By Jason Hanna and Mallory Simon, CNN
(CNN) – Sixteen members of a breakaway Amish community in rural eastern Ohio, including its leader, were convicted of federal hate crimes Thursday for the forcible cutting of Amish men's beards and Amish women's hair.
Sam Mullet Sr. and the 15 followers were found guilty of conspiracy to violate federal hate-crime law in connection with what authorities said were the religiously motivated attacks on several fellow Amish people last year.
The verdicts were read in U.S. District Court in Cleveland following several days of jury deliberation and a trial that began in late August, a U.S. attorney's office said.
Prosecutors said the 15 followers, at Mullet's instruction, shaved the beards and cut the hair of Amish people who had left his group over various religious disagreements. Five attacks happened in four eastern Ohio counties between September and November 2011, authorities said.
To the Amish, a beard is a significant symbol of faith and manhood, and the way Amish women wear their hair also is a symbol of faith, authorities said.
The assaults violated the Matthew Shepard-James Byrd Hate Crimes Prevention Act, which "prohibits any person from willfully causing bodily injury to any person, or attempting to do so by use of a dangerous weapon, because of the actual or perceived religion of that person," according to the office of the U.S. attorney for the Northern District of Ohio.FULL STORY
Editor's note: LZ Granderson, who writes a weekly column for CNN.com, was named journalist of the year by the National Lesbian and Gay Journalists Association and a 2011 Online Journalism Award finalist for commentary. He is a senior writer and columnist for ESPN the Magazine and ESPN.com. Follow him on Twitter: @locs_n_laughs
By LZ Granderson, CNN Contributor
(CNN) – This morning I decided to wear jeans.
I could've gone with sweat pants, but I needed to stop by a couple of offices and didn't want to look too relaxed. I could've done slacks but didn't want to look too uptight. I'm not big into khakis and it's too chilly for shorts, so jeans won out.
I decided to go with the French Roast over the Morning Blend. When I got in my Jeep, I decided to listen to Eric Church as opposed to Zac Brown Band or Craig Morgan. I opted not to run that red light. I chose to park on the street as opposed to the nearby lot.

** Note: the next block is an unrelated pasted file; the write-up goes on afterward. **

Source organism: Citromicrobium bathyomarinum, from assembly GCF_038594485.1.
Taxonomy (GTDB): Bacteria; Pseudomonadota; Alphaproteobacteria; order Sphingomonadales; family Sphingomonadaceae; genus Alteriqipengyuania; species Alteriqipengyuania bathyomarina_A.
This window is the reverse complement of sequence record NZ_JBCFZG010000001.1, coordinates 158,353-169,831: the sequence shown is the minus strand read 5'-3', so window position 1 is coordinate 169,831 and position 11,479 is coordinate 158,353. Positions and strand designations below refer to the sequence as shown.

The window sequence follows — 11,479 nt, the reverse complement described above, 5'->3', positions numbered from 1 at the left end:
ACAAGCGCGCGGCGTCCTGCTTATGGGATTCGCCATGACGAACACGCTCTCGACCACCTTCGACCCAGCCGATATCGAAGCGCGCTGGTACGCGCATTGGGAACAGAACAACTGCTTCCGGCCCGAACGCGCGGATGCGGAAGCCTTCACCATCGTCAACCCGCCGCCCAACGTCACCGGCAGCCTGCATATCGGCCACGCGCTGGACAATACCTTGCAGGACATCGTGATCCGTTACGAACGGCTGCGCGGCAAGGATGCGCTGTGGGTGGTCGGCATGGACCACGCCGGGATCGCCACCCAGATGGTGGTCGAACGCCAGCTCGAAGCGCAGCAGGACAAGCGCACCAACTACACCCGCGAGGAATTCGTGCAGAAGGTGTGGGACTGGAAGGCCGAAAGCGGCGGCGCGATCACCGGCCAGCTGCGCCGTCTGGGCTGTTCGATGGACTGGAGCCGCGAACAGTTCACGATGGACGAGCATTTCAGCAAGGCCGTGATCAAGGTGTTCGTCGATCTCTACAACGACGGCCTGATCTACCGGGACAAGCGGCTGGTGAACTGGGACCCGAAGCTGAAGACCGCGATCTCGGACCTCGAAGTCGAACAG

And just before I got out of the car, I chose to be gay.
I was going to make that decision earlier, but you know how hectic mornings can be. I'm just glad I remembered when I did. I've been known to go all day without remembering to pick a sexual orientation, which can make things pretty awkward at home.
Now, if that last part sounds a bit stupid to you, welcome to my world.
The idea that people can just pick their sexual orientation the way the pick what to wear or what kind of coffee to drink is so irrational that even conservative vice-presidential nominee Paul Ryan had a problem going along with that line of thinking.Read LZ Granderson's full column
Editor’s note: In America follows the fight to win an essential voting bloc in Nevada, a battleground state with one of the fastest-growing Latino populations in the nation. Soledad O’Brien reports in “Latino in America: Courting Their Vote” at 8 p.m. ET Sunday.
By Cindy Y. Rodriguez, CNN
(CNN) - Forty years ago, Balbino and Rosario Guevara didn’t vote. It had nothing to do with Nixon’s landslide or the electoral implosion of the Democratic Party; they were living in El Salvador. And they were simply afraid.
“I had two businesses: a restaurant and store. But then, the politics took a turn for the worse. ... People, even teachers, were being kidnapped. It was terrible,” Balbino Guevara said. “I told my wife, 'I don’t like this. We need to leave.' ”
The Guevaras watched helplessly as the country hurtled toward a brutal civil war. They fled to the United States in the early '70s, and suddenly, the ballot box became a key part of their identity.
“The first thing we did after we became U.S. citizens was go to the town hall and register to vote,” Rosario Guevara said proudly in her native Spanish. “And we have voted at every single election since.”
The Guevaras became naturalized citizens and embraced voting in a way that was denied their countrymen in El Salvador, hit by electoral violence and fraud and a coup amid the bloody civil war.
“It’s very important to vote. Very, very important,” Rosario said. “I always tell my two daughters to vote, but they don’t listen to me.”
She has been voting since 1992, and her husband cast his first ballot in the following presidential election in 1996. “We even vote in our local town elections,” said Rosario Guevara, who now lives in West New York, New Jersey, across the Hudson River from Manhattan.
But that passion isn’t always shared by other Latinos. Balbino Guevara believes that one reason why Latinos vote in smaller proportions to other population groups is the lingering memories of fellow immigrants of what went on in the old country. FULL POST